Fix Your Digital Security Risks in a Weekend

July 25, 2017
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Fix Your Digital Security Risks in a Weekend

By: Shaun Murphy, CEO of sndr.com

The average American has about 27 unique online logins according to a 2016 poll by Intel Security. Everyone knows they need strong passwords to keep these accounts secure, but there are other strides people can be taking to improve online security as well. These include having a more secure username and not linking credit or bank accounts. Taking a few hours over a weekend to make a few simple changes to online accounts can make all the difference in protecting your digital privacy and security. Start with the following steps:

  • choosing-a-username-from-shaun-murphy-security-expert-at-private-giantCreate an Anonymous Username – A revealing username can be just as risky as a weak password. If your username includes portions of your name, details about your location, your birthday or other meaningful numbers like an address, or if you use an email address as a username change it to something more random. Also, avoid sharing usernames across accounts. If a hacker has your username and can glean information from it or use it to get into multiple accounts you are making it easier for the criminal to steal your information and money.

 

  • Unlink Financial Accounts – While it is easy and convenient to make payments for online purchases without having to enter your credit or bank account information every time storing those details online means you are leaving them on display if a security breach occurs. If you want to link an account, link a prepaid credit card that will have little to no value to a criminal.

 

  • Wipe out History and Passwords – Clear your browser history and delete cookies to remove saved passwords from all of your devices. Clearing saved personal information from your web browsers regularly will protect your data if you accidently access an unsecure website.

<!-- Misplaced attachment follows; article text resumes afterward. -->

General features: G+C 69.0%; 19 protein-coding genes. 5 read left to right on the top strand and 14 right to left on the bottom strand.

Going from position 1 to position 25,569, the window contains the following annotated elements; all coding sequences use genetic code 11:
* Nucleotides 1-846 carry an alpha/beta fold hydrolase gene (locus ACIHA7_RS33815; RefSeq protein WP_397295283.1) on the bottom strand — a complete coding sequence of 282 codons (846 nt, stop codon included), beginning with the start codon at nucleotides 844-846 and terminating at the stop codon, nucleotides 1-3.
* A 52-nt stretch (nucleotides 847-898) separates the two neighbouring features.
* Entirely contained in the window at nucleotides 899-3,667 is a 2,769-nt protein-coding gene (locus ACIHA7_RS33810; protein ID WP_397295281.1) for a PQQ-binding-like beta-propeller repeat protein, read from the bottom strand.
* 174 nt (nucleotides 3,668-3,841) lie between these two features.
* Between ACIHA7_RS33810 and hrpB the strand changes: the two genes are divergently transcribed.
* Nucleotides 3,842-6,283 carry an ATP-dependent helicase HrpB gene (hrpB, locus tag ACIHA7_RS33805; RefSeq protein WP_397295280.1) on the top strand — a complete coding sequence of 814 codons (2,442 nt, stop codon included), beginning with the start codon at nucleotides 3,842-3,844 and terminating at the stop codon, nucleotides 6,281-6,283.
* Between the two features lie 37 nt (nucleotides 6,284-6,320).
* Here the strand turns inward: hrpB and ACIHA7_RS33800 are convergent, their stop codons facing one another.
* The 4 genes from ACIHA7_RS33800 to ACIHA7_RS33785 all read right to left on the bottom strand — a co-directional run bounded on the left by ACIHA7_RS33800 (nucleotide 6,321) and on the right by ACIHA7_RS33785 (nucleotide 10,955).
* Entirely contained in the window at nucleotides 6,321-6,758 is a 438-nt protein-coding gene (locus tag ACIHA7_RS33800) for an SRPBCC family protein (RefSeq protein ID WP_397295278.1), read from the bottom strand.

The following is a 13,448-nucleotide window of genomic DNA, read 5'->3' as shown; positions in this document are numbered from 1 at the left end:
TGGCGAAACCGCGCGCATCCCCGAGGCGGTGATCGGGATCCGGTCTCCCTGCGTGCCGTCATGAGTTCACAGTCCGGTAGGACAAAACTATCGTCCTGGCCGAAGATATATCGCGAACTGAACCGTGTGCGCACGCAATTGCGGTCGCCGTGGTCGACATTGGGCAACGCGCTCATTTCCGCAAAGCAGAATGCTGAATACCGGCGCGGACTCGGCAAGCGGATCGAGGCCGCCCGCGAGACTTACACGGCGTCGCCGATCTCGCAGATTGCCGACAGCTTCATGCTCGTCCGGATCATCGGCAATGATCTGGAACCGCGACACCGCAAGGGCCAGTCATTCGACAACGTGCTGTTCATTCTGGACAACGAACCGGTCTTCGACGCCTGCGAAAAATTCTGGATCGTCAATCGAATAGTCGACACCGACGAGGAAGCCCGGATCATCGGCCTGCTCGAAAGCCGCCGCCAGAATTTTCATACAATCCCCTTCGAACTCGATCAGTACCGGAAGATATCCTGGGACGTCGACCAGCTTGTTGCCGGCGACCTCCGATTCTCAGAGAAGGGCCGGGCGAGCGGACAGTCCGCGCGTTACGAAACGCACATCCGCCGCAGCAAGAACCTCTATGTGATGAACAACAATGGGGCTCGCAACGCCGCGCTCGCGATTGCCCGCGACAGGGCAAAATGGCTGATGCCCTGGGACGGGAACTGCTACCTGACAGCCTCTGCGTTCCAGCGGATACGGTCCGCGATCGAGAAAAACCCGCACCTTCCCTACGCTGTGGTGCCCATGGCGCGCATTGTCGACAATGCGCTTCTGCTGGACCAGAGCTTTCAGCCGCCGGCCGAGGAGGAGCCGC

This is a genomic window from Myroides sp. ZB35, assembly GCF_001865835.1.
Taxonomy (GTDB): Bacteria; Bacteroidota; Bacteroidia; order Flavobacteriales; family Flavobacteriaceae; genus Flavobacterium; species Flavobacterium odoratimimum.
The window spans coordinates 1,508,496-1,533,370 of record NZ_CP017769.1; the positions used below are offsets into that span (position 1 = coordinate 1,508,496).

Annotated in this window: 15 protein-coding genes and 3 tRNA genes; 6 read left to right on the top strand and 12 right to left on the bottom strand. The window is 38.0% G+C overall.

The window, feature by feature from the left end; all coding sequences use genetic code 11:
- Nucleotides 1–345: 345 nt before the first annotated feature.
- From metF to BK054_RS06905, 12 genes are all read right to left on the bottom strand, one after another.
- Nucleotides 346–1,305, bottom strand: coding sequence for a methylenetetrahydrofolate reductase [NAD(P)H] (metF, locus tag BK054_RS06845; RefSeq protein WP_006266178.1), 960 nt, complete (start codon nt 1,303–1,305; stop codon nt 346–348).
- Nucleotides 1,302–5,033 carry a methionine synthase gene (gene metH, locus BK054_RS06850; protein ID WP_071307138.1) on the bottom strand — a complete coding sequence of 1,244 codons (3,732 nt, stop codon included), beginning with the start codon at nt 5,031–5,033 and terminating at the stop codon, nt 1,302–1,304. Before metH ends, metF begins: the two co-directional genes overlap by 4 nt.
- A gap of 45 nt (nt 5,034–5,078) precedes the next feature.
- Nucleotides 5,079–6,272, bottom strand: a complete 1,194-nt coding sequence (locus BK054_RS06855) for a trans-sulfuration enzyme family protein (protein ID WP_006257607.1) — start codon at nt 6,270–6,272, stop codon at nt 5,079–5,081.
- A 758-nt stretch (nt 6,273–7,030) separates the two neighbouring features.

• Make Dozens of Email Addresses – Some email providers including Gmail, Outlook and Yahoo allow users to alter their email address into infinite number of disposable addresses. For example if your email address is shauntips@gmail.com and you want to sign up for a new deal website you can alter your email address just for that site by adding an identifier to it. Your new email address for that site could be shauntips+FreeRunningStuff@gmail.com. This keeps your actual email address private and can help stop criminals from being able to track your online history simply by searching for one of your email addresses.

 

  • Stop Digital Hoarding and Delete Old Stuff – You have your pick of many social media and cloud storage options that will happily store your files, pictures and videos all for free. The problem with this convenience, and relatively generous capacity, is you tend to stick stuff in these systems and never take it out. This can lead to a dangerous mixture of relatively benign content mixed with sensitive material (tax information, intimate pictures, etc.) that might just be leaked during a data breach or hack.

 

  • Double Up Passwords – Enable two-factor authentication on your important web services (email, social media, etc.) so in the event that someone does gain access to your passwords they need a second code to get in. Guidelines for setting up two-factor authentication can be found at http://www.google.com/landing/2step/.

 

  • Kiss 2000 Good Bye – If the last time you updated your apps and operating system was the turn of millennium you are asking for someone to break into your digital accounts. Take a few hours over the weekend to check for and run any needed updates and upgrades to make sure your security defenses are the most recent.

 

About SNDR

SNDR is a technology firm dedicated to restoring privacy to online communications for the individual and enterprises. Its easy-to-use solutions deliver top-level security protection for text messages, emails, and messages sent or posted on social media and other public forums. SNDR protects everyday communications from the moment they are sent or posted until they reach the designated recipient for decoding. Visit www.SNDR.com for additional information.

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